Magnets are put on the packaging of the gum, in purple, during the printing process to help keep gum fresh for longer periods of time.
The Blade/Amy E. Voigt
Twelve years ago, Randy Boudouris dreamt of revolutionizing the way gum, cigarette, and cereal boxes closed.
It was one of the main reasons he founded MagnetNotes Ltd., but the Sylvania resident found himself sidetracked by other projects and a four-year battle with prostate cancer. His dream, however, always remained in the back of his head, nagging at him.
Then, two years ago, a Kraft Foods supplier approached Mr. Boudouris about using magnetic technology to seal boxes. Mr. Boudouris jumped at the chance to realize his dream and — perhaps — forever change resealable packaging. The technology not only can keep a package closed, it can help keep a product fresh.
"When Kraft came up to my plant, I think they had the misconception it would be like Frankenstein's lab with sparks flying," he said. "The process was not complicated. They sat down and said, ‘Do you think we could do this?'?"
Mr. Boudouris' answer was a resounding yes. He declined to disclose the amount of his contract with Kraft, but he said his idea could eventually generate tens of millions of dollars for his Toledo business.
After a period of trial and error, Mr. Boudouris and his team at MagnetNotes developed a method that allows Kraft to manufacture boxes and apply the magnetic coating to them in a one-step process. The first product with the seal — Stride iD gum — is to arrive in stores this month.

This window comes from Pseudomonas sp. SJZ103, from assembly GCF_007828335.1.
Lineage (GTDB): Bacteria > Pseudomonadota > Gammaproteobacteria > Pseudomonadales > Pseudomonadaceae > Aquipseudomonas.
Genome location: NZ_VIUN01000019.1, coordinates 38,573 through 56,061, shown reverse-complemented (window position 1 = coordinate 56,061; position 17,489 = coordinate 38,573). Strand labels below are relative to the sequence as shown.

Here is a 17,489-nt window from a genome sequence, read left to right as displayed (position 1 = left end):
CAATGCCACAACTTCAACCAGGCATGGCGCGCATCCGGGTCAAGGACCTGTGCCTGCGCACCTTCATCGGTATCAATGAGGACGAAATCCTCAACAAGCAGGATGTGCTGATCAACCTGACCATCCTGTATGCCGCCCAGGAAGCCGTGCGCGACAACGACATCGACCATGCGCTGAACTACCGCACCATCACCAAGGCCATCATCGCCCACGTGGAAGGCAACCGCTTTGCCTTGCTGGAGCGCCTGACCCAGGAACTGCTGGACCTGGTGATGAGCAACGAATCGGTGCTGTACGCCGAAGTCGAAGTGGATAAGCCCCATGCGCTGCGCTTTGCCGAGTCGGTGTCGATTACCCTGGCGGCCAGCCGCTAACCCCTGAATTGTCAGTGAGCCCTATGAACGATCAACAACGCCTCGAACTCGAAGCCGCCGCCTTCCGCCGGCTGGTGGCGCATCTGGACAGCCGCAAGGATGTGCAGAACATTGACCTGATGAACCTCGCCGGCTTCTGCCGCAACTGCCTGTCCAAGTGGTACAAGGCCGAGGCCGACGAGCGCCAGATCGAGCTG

"The value is this: If you tried to do this with traditional magnets, you would have to take separate magnets, put them in large rolls, and glue them on at some point during manufacturing," Mr. Boudouris said. "What my process allows is the ability to make a magnet at 1,000 feet per minute."
Including the magnetic technology in the machine that manufactures the gum boxes took some work, but Lou Soltis, president and chief executive officer of Toledo's Innovative Controls Corp., said his company was able to merge the two and come up with an efficient process.
The machine developed by Innovative Controls can produce the magnetic packages or manufacture traditional ones, and it takes only a matter of minutes to switch modes, Mr. Soltis said. Switching modes took an hour or longer using older equipment, he said.
"The machine prior to this had a lot of limited operations," Mr. Soltis said. "We now have speed and diversification in packaging because of these capabilities."
A Kraft spokesman said the company would not comment until the product is released.
Kraft holds food rights for the magnetic technology for 10 years, but it is being adapted for other products, Mr. Boudouris said. The next big thing for magnetic seals will be cigarettes; MagnetNotes is finalizing a contract with one of the world's largest producers of cigarette cartons, he said.
Mr. Boudouris declined to name the company he's working with because the contract has not been finalized.
"We feel strongly there are great opportunities in pharmaceuticals and other markets, maybe health and beauty," he said. "It's any package that needs to be reopened and closed."
Contact Kris Turner at: email@example.com or 419-724-6103.